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The beautiful weather motivated us to do other fall activities like airing out the beach umbrellas so that they can be stored for the winter. The wasps had begun building their nests inside the umbrellas.

After a few hours of cleaning garlic my husband and I both decided to shift gears, so with about 500 bulbs still hanging in the barn we packed up our garlic cleaning project and moved on. I spent the next couple of hours cutting grass while he cut up some fire wood for last nights fire then dragged downed trees to the wood lot where they will be cut into fire wood.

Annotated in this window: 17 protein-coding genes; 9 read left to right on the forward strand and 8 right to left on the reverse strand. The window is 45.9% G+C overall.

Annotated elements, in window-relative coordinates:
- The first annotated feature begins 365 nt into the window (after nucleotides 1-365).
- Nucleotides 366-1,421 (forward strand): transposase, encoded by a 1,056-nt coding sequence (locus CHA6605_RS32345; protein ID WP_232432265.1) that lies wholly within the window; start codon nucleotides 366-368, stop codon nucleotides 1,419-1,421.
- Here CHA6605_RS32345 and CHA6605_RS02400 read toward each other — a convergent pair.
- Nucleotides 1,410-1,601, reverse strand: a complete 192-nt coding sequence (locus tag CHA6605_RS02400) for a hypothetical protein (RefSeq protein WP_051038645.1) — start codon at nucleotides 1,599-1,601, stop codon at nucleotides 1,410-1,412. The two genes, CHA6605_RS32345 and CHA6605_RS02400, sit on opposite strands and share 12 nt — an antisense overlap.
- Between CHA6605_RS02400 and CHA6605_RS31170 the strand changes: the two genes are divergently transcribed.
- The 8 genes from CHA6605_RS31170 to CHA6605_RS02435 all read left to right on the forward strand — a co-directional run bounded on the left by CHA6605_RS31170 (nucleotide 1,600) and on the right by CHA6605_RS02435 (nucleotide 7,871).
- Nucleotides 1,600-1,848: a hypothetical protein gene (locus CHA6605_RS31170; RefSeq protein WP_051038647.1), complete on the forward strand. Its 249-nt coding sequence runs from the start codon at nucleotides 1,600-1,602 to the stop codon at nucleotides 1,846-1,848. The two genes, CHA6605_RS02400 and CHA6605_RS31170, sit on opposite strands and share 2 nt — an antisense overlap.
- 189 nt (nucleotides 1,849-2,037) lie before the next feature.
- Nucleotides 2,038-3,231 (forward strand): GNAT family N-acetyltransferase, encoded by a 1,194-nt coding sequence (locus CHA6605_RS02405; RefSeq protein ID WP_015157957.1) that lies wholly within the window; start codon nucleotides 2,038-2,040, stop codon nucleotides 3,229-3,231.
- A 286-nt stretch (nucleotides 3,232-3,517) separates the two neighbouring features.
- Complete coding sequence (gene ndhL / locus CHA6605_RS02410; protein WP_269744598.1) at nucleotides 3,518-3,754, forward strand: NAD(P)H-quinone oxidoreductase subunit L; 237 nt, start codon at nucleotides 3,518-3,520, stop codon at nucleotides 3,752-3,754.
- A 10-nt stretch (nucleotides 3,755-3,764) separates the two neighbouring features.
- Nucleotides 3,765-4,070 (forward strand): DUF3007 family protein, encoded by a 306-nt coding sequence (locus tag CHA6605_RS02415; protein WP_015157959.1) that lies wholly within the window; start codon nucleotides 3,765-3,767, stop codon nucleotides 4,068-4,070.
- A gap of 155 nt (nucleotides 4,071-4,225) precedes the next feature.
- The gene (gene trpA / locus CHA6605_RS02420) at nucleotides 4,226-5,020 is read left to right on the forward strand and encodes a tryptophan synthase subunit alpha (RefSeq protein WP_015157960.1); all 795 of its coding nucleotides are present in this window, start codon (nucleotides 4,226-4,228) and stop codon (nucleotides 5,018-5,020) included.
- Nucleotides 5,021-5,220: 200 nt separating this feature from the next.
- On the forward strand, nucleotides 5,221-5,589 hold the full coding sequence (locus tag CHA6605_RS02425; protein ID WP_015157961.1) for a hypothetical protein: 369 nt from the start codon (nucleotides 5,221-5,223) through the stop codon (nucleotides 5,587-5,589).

Quite honestly the best part about working out doors yesterday was the beautiful sky. It was as blue as I’ve ever seen it yet filled with fluffy white clouds. I couldn’t help snapping photos to share with all of you.

 

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I hope you enjoyed this. Thanks for visiting. 🙂

As Summer Comes To A Close

We are (too) quickly approaching the Fall equinox and it seems that Summer and Fall have been duking it out. Some days we have had cooler fall-like temperatures but on other days have been hot, reminding us that it is still summer.

I thought I would share some of my observations from my morning walks at the farm on Tuesday and Wednesday.